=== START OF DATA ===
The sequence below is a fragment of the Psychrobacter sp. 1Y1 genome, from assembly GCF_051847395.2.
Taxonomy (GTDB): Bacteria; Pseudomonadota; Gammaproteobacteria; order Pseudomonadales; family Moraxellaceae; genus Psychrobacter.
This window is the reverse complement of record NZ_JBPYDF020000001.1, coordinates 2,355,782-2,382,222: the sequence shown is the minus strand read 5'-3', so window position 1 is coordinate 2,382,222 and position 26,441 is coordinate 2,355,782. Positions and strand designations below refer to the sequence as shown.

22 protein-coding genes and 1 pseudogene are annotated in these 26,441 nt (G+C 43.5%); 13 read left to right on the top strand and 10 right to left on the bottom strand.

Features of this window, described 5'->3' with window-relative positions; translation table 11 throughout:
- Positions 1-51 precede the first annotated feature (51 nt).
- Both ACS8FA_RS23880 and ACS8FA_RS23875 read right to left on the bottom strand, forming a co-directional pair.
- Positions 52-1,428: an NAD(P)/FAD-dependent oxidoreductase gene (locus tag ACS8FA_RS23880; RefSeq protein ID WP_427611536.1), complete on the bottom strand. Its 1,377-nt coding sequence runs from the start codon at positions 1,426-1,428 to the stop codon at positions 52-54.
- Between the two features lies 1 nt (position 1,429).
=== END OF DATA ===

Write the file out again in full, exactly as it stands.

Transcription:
The sequence below is a fragment of the Psychrobacter sp. 1Y1 genome, from assembly GCF_051847395.2.
Taxonomy (GTDB): Bacteria; Pseudomonadota; Gammaproteobacteria; order Pseudomonadales; family Moraxellaceae; genus Psychrobacter.
This window is the reverse complement of record NZ_JBPYDF020000001.1, coordinates 2,355,782-2,382,222: the sequence shown is the minus strand read 5'-3', so window position 1 is coordinate 2,382,222 and position 26,441 is coordinate 2,355,782. Positions and strand designations below refer to the sequence as shown.

22 protein-coding genes and 1 pseudogene are annotated in these 26,441 nt (G+C 43.5%); 13 read left to right on the top strand and 10 right to left on the bottom strand.

Features of this window, described 5'->3' with window-relative positions; translation table 11 throughout:
- Positions 1-51 precede the first annotated feature (51 nt).
- Both ACS8FA_RS23880 and ACS8FA_RS23875 read right to left on the bottom strand, forming a co-directional pair.
- Positions 52-1,428: an NAD(P)/FAD-dependent oxidoreductase gene (locus tag ACS8FA_RS23880; RefSeq protein ID WP_427611536.1), complete on the bottom strand. Its 1,377-nt coding sequence runs from the start codon at positions 1,426-1,428 to the stop codon at positions 52-54.
- Between the two features lies 1 nt (position 1,429).